Candidates pressed on city financing for Under Armour’s Port Covington
Speaking at a Morgan State forum, most stressed wringing concessions from the developer rather than rebuffing him
Above: Then-candidate Catherine Pugh speaks at a forum held at Morgan State University during the 2016 primary campaign. Now she’s looking toward 2020. (Fern Shen)
There are some dependable, high-volume applause-getting lines at these mayoral forums.
When Catherine Pugh comes out for psychological testing for prospective police officers, it gets a lot of nods and “umm hmm’s!”
And they always clap when David Warnock decries the waste and ghost employees at the school system’s North Avenue headquarters.
Last night, though, at a mayoral forum at Morgan State University the biggest reaction was for a new topic: Why should the city give $535 million to Under Armour for the Port Covington development?
The crowd went wild, cheering and clapping. The Tax Increment Financing (or TIF) package being requested for the proposed South Baltimore waterfront development is the biggest ever sought in Baltimore history.
So where do the candidates stand on this story that broke this week, prompting a furious reaction in some quarters?
Though they thundered about equity, most didn’t oppose the idea of giving a TIF to Sagamore Development, Under Armour CEO Kevin Plank’s development company.
They just vowed to be the best at negotiating the strongest concessions package that city residents could get in return.
“There’s a deal that can be had that can make everybody happy – maybe that’s something like $450 million or $400 million,” said candidate Patrick Gutierrez.
“We can’t just give away the store like we do to appease these developers,” he said. “If we take advantage of the leverage we do have, we’ll get a better deal for all of us.”
Young, Pugh and Stokes
Calvin Young focused on jobs, saying as mayor he would insist on a hiring provisions in return for the TIF “and make sure 75% of the people who are working those construction jobs are people who live in the city.”
Pugh expanded on that thought, saying that, with 26,000 jobs projected at Port Covington, the city needs to make sure the work and other benefits go to the neediest nearby residents.
“Cherry Hill, where this project is going to be located is one of the highest unemployment areas in the city,” she said.
“If you’re talking about 26,000 jobs, how many of them are going to Cherry Hill?”
She talked about making sure employment training and labor agreements are in place: “It’s not just about rec centers. It’s about homes. It’s about jobs.”
Carl Stokes came next, starting by noting that he “was practically alone in all of city government,” when he “took a stand” against a TIF requested for the Harbor Point development.
Stokes said there are three criteria for awarding a TIF – that the project cleans up a blighted area, that there’s poverty, and that “but for” the taxpayer money, the project would not be built.
“This project,” he said, with a flourish, “meets none of those criteria!”
Embry and Warnock
Then came Elizabeth Embry who said the question about the TIF is, “Is it worth it, does it create not just construction jobs but long-term jobs?”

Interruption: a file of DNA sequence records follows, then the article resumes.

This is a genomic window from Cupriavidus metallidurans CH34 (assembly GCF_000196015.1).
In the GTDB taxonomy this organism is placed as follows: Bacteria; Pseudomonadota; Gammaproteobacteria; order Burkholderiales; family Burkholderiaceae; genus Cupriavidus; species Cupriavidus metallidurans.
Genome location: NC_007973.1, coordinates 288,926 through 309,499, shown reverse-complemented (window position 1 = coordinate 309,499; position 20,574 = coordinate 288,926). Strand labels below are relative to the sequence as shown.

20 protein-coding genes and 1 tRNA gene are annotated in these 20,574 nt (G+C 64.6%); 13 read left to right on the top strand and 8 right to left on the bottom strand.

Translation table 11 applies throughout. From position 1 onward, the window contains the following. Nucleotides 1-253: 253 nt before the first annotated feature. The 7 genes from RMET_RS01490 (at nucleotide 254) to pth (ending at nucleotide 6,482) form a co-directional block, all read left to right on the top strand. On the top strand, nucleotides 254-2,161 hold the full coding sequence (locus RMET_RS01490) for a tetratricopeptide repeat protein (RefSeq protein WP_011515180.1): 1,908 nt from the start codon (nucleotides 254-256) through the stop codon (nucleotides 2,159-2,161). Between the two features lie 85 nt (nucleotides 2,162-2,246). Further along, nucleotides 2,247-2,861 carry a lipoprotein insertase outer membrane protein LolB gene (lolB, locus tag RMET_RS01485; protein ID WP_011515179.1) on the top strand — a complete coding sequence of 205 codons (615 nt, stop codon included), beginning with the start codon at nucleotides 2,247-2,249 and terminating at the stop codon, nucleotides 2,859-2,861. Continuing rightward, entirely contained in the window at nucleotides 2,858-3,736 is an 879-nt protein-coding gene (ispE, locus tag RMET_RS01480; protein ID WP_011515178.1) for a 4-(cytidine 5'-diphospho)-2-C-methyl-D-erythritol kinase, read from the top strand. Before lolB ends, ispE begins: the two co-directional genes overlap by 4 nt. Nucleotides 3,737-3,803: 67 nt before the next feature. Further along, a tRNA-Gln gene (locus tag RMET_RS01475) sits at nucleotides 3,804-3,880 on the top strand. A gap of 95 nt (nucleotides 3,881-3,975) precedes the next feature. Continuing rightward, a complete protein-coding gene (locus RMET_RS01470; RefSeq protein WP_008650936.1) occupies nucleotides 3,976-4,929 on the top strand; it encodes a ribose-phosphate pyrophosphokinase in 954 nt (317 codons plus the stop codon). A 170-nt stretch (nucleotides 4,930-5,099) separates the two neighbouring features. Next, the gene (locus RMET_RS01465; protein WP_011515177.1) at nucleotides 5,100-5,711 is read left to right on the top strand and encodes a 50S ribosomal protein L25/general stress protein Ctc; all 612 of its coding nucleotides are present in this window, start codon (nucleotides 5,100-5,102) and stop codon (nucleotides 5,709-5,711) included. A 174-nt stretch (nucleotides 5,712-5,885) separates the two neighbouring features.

“That’s a really hard question that requires having the best team in place that goes back and evaluates the proposals,” Embry said.
Also important, she said, is transparency “so everybody in the city understands exactly what is being asked, what the math is, exactly what the promises are.”
Warnock began by observing the historic size of the TIF and the fact that “they’re trying to push it through before the end of the year.”
From there he pivoted to familiar talking points:
“I told the biggest developer in Harbor East that you can’t harvest the fruits of the Inner Harbor without planting seeds in East and West Baltimore” and “You want a tax break? You got (to promise) a rec center. You want a tax break? You got (to build) a school.”
“We need someone who can stand up for the city and truly negotiate on our behalf,” Warnock said.
Former mayor Sheila Dixon said the project should not be completed by incumbent Mayor Stephanie Rawlings-Blake, who is not seeking reelection.
“But the word on the street is that they’re pushing it, that this administration passes the TIF,” Dixon said.
Then she laid down her conditions. “If they go forth, if they don’t include Westport, Cherry Hill, Brooklyn, [the TIF award] should not happen,” she said.
She said the developer should also be made to “use equity partners, African American equity partners, to do the work.”
Something else Dixon said she would want: For Under Armour to make some of its clothing or shoes in Baltimore.
“If they don’t have a plan to bring back manufacturers of the tennis shoes or the clothes. . . that are produced in China and the Phillppines . . . then [the TIF award] should not happen,” Dixon said.
Mosby and Mckesson
When his turn came, Nick Mosby also stressed the idea of requiring the company to locate a manufacturing plant here.
“Baltimore is a working-class city without the work,” he said. “We have a unique opportunity right now – this is a game changer.”
DeRay Mckesson said it was not possible to make much comment because not enough details are known.
“What we know right now is that there are more questions than answers with this TIF,” he said.
“There are questions that need to be answered around infrastructure and other issues,” he said. “There is no way any of us can support this right now.”